In September 2017 (T7) we discovered the edge of an unexpected structure to the East of the Keep, running parallel to it, about 1M from the bottom of the splayed base. The objective of this Septembers excavation (T9) was to further investigate this structure. This large trench, some 6 x 9M, extended from the Eastern edge of T7 almost to the circuit of railings surrounding the top of the mound. Previous Geophysics in this area did not identify clear targets, so the large size of the trench gave us scope to follow any promising Archaeology. This trench also encompasses the only know previous excavation on the mound in 1988 which did not reveal any significant findings.
After de-turfing a 3 x 3M portion of the trench in the Northwest area of the planned trench, this was excavated to reveal the known structure, which also included a Northern return, at a depth of 0.7M below ground level. This structure was a truncated wall running North-South with the return running East at right angles to it, so likely a building. The wall was of lime mortared cobble construction with finely worked long and short sandstone ashlar facing in the internal and external corners, and at just over 1M wide, a much less substantial structure than the Keep. The excavation followed the return to the East but after 2M the wall had clearly been destroyed by the insertion of several 19th century landscaping walls, constructed of a mixture of brick and re-used stone. Once recorded we attempted to remove this feature to ascertain if the earlier wall continued beneath, but it proved beyond our capacity due to the lack of suitable heavy equipment.
The inner corner of the building was excavated to a depth of 2M to determine if a floor or occupation surface remained. The inner walls had large traces of lime plaster up to 1cm thick in places and this plaster stopped abruptly along a clear line. This suggests that any floor or surface has been robbed or badly disturbed in the past. This excavation did not reach the foundations of the building here because for safety reasons we would have to remove a substantial amount of material, and a decision was taken to stop at this point.
The trench was extended 9M to the South to the agreed limit of excavation and a return wall of the same type of construction was uncovered which ran to the East, just at the limit of the trench. This suggested a rectilinear building that was 7M wide at this point, running along an East-West axis. This Southern wall was excavated to the Eastern limits of the trench to look for a further return but the wall was continuing beyond this, so we could not determine the overall size of the building. This Southern wall was excavated to a foundation level which revealed more about the buildings construction. The wall was underpinned by well-made bi-faced sandstone blocks very similar in style to those at the bottom of the Keep’s splayed base. However these were not found on the Northern or Western walls. Some 2M East from the West wall the south wall had a gap in it, suggesting a doorway or window, although most of it had been destroyed. A few very finely carved sandstone blocks remained hinting at an ornate structure of possible 12th century date by it’s style.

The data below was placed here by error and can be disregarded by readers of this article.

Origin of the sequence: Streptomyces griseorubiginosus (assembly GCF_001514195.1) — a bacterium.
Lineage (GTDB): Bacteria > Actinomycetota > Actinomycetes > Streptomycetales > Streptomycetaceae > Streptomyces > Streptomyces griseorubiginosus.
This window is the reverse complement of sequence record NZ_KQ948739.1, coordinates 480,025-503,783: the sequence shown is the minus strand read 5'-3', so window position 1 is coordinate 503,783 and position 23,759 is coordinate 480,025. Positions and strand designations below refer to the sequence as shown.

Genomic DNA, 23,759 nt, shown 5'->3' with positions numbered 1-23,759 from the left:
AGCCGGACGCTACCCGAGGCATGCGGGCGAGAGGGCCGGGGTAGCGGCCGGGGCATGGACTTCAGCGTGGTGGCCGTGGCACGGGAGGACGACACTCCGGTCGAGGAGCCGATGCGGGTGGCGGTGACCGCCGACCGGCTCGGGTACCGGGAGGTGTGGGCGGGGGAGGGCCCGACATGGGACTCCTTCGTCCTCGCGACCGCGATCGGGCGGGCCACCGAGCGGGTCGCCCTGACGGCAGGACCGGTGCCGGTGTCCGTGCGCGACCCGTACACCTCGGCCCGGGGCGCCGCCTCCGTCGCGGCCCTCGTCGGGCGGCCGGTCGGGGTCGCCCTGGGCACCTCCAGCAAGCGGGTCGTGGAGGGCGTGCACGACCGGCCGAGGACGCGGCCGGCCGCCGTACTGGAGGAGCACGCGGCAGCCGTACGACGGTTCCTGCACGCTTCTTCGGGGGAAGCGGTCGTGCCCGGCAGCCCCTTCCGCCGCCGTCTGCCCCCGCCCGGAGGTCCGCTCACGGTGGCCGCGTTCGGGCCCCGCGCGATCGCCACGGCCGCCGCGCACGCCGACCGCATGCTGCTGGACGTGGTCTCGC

The finds from this trench were relatively few but interesting. From outside the building to the North a horse spur (Rowell), a very large pin (some 25cm long), numerous animal bones and a few musket balls and other small metal objects were excavated. Inside the building, some early pottery (not yet identified) and a late Roman coin demonstrating again, much like the Iron-age coin we found in 2018, the degree of disturbance this site has experienced. Along the South wall there were few finds, mainly pieces of pottery dated tentatively to the later Mediaeval period, but these are still being cleaned and studied.
This unexpected structure to the East of the Keep is clearly a building, but it’s purpose is unknown. The nature of the construction is clearly not defensive as its location would have undermined the effectiveness of the Keep as a defensive structure. What is certain is that the structure post-dates the keep. One possibility is that it was a chapel, as we know from period records that a free Chapel dedicated to St Nicholas was built on the site, but the records do not say specifically where it was located. The comprehensive demolition of the building, the paucity of finds, and the possibility that the Eastern end of the building was partially removed to make way for Victorian garden developments makes a definitive identification very difficult. If another excavation here is possible in the future we would welcome the opportunity to excavate more of this building.